“New Orleans is always 1 degree of separation and I deal with fishermen from both sides of the River,” Pippenger said. “I advertise through social media and word of mouth, and I can tell you the fishermen are getting raped. I can compete with the docks who buy their product at low, low prices who then resell it. From the fishermen’s net, to the dock, to the wholesalers and the distributors, to the end users, the product is marked up all the way through the food chain, and the product gets older every step of the way. I want shrimpers and crabbers to be in charge. They're doing the farming. They should dictate the price when taking their goods to market. It's only fair.”

“Before, many of these hardworking fishermen didn't have a choice,” Pippenger said. “Now, with Geaux Seafood, the fisherman can get a better price for their catch, and restaurants can buy fresh, local seafood and sell it to locals and tourists at cheaper prices.”

         “Jason goes straight to the fishermen and grabs what I need,” Will Varas, co-owner and chef at CoNola Grill & Sushi in Metairie, said. “He cuts the costs in half, and I get the freshest seafood I can find. Before cutting out all the middlemen and distributors I used to pay $6 - $8 per pound for shrimp. Through Jason’s Geaux Seafood, I pay $3 - $4 a pound.”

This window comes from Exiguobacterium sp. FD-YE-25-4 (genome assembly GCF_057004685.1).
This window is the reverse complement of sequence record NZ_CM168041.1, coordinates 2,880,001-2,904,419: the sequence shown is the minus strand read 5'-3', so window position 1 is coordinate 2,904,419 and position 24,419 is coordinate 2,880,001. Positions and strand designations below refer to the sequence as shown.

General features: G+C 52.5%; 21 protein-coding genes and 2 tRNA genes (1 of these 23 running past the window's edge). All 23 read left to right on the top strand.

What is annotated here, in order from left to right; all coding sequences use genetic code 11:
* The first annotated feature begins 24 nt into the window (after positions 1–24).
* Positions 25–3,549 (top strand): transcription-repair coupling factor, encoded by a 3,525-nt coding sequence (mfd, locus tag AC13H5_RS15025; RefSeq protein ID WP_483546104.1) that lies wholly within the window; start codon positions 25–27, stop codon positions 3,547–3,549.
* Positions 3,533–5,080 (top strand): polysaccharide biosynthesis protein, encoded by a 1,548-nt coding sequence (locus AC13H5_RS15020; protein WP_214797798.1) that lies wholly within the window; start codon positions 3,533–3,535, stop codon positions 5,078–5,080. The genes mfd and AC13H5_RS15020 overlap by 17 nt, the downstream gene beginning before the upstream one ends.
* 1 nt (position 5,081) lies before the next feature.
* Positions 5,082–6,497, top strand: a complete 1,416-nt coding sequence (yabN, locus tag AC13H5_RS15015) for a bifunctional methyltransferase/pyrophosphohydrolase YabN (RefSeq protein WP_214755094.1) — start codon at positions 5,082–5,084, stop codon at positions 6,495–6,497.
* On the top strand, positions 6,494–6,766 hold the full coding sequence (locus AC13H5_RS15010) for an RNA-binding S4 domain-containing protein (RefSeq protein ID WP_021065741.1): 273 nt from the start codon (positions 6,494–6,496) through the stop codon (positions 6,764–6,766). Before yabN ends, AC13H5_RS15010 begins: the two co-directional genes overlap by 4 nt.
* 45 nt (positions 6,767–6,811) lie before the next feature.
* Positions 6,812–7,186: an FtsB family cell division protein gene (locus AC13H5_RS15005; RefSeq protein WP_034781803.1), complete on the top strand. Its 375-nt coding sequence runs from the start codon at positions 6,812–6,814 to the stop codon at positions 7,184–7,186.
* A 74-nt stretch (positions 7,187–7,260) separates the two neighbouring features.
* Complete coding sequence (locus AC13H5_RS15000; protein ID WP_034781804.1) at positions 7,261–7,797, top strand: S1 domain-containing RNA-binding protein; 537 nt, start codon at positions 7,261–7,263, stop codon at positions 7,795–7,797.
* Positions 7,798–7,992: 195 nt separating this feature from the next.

Varas said he was hooked, because when he buys from Geaux Seafood he can tell customers where the soft shell crabs in his sushi rolls or served panéed over grits with a roasted fennel salad actually came from.

         “Larger distributors, they try and give you an idea where the seafood was caught,” Varas said. “With Jason, I know the exact day the seafood was harvested and what vessel it came off of. It’s great to pass along those facts and stories to our customers. I’ve found they like to know they’re eating fresh seafood from Hopedale or Black Bay. They can relate to that.”

         As the Gulf of Mexico Fishery Management Council wraps up their 4-day conference in New Orleans today, many local crabbers, shrimpers and fishermen attended the meetings, and weighed in about tackling the influx of cheap farm-raised imports into their markets, the low prices they’re getting at the docks, the higher fuel costs they’re grappling with and the destruction of once-productive fishing areas due to the lingering effects of Hurricane Katrina and the BP oil spill.